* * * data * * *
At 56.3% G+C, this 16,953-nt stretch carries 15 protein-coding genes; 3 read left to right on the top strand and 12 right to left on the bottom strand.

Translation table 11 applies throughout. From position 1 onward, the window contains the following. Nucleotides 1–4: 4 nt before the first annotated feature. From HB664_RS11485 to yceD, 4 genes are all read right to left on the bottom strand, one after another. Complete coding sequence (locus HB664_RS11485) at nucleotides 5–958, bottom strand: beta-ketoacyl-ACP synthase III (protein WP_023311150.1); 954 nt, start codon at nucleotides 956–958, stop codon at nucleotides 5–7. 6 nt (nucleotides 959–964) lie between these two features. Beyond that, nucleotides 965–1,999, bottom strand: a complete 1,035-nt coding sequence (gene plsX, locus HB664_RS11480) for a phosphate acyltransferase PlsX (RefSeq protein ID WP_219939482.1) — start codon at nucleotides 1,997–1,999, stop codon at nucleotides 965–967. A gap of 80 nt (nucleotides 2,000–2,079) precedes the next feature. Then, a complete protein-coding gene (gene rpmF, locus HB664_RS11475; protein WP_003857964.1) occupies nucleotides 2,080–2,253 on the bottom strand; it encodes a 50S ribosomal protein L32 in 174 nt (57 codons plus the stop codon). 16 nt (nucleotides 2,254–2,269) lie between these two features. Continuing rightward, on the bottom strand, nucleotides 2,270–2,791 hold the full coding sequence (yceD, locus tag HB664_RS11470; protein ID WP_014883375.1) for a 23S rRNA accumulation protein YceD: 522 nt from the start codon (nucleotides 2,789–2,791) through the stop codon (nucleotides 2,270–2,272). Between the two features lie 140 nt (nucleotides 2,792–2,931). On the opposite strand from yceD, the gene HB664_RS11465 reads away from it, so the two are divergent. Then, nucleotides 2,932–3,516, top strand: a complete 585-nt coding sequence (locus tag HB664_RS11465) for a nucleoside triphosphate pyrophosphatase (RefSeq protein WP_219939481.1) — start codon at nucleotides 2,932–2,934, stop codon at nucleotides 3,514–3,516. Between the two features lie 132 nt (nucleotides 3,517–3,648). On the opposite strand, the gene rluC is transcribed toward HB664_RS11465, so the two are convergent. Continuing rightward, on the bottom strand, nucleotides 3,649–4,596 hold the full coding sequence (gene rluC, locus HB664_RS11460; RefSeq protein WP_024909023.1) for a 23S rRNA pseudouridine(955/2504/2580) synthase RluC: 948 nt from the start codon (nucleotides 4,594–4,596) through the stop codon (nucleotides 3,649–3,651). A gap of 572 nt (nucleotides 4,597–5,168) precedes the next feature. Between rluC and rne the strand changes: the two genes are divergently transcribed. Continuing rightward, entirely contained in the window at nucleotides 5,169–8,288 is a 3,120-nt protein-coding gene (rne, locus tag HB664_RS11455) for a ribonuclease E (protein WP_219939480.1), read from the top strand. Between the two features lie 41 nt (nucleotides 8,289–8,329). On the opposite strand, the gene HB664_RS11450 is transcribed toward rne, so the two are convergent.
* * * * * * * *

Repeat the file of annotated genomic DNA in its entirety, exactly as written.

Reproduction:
At 56.3% G+C, this 16,953-nt stretch carries 15 protein-coding genes; 3 read left to right on the top strand and 12 right to left on the bottom strand.

Translation table 11 applies throughout. From position 1 onward, the window contains the following. Nucleotides 1–4: 4 nt before the first annotated feature. From HB664_RS11485 to yceD, 4 genes are all read right to left on the bottom strand, one after another. Complete coding sequence (locus HB664_RS11485) at nucleotides 5–958, bottom strand: beta-ketoacyl-ACP synthase III (protein WP_023311150.1); 954 nt, start codon at nucleotides 956–958, stop codon at nucleotides 5–7. 6 nt (nucleotides 959–964) lie between these two features. Beyond that, nucleotides 965–1,999, bottom strand: a complete 1,035-nt coding sequence (gene plsX, locus HB664_RS11480) for a phosphate acyltransferase PlsX (RefSeq protein ID WP_219939482.1) — start codon at nucleotides 1,997–1,999, stop codon at nucleotides 965–967. A gap of 80 nt (nucleotides 2,000–2,079) precedes the next feature. Then, a complete protein-coding gene (gene rpmF, locus HB664_RS11475; protein WP_003857964.1) occupies nucleotides 2,080–2,253 on the bottom strand; it encodes a 50S ribosomal protein L32 in 174 nt (57 codons plus the stop codon). 16 nt (nucleotides 2,254–2,269) lie between these two features. Continuing rightward, on the bottom strand, nucleotides 2,270–2,791 hold the full coding sequence (yceD, locus tag HB664_RS11470; protein ID WP_014883375.1) for a 23S rRNA accumulation protein YceD: 522 nt from the start codon (nucleotides 2,789–2,791) through the stop codon (nucleotides 2,270–2,272). Between the two features lie 140 nt (nucleotides 2,792–2,931). On the opposite strand from yceD, the gene HB664_RS11465 reads away from it, so the two are divergent. Then, nucleotides 2,932–3,516, top strand: a complete 585-nt coding sequence (locus tag HB664_RS11465) for a nucleoside triphosphate pyrophosphatase (RefSeq protein WP_219939481.1) — start codon at nucleotides 2,932–2,934, stop codon at nucleotides 3,514–3,516. Between the two features lie 132 nt (nucleotides 3,517–3,648). On the opposite strand, the gene rluC is transcribed toward HB664_RS11465, so the two are convergent. Continuing rightward, on the bottom strand, nucleotides 3,649–4,596 hold the full coding sequence (gene rluC, locus HB664_RS11460; RefSeq protein WP_024909023.1) for a 23S rRNA pseudouridine(955/2504/2580) synthase RluC: 948 nt from the start codon (nucleotides 4,594–4,596) through the stop codon (nucleotides 3,649–3,651). A gap of 572 nt (nucleotides 4,597–5,168) precedes the next feature. Between rluC and rne the strand changes: the two genes are divergently transcribed. Continuing rightward, entirely contained in the window at nucleotides 5,169–8,288 is a 3,120-nt protein-coding gene (rne, locus tag HB664_RS11455) for a ribonuclease E (protein WP_219939480.1), read from the top strand. Between the two features lie 41 nt (nucleotides 8,289–8,329). On the opposite strand, the gene HB664_RS11450 is transcribed toward rne, so the two are convergent.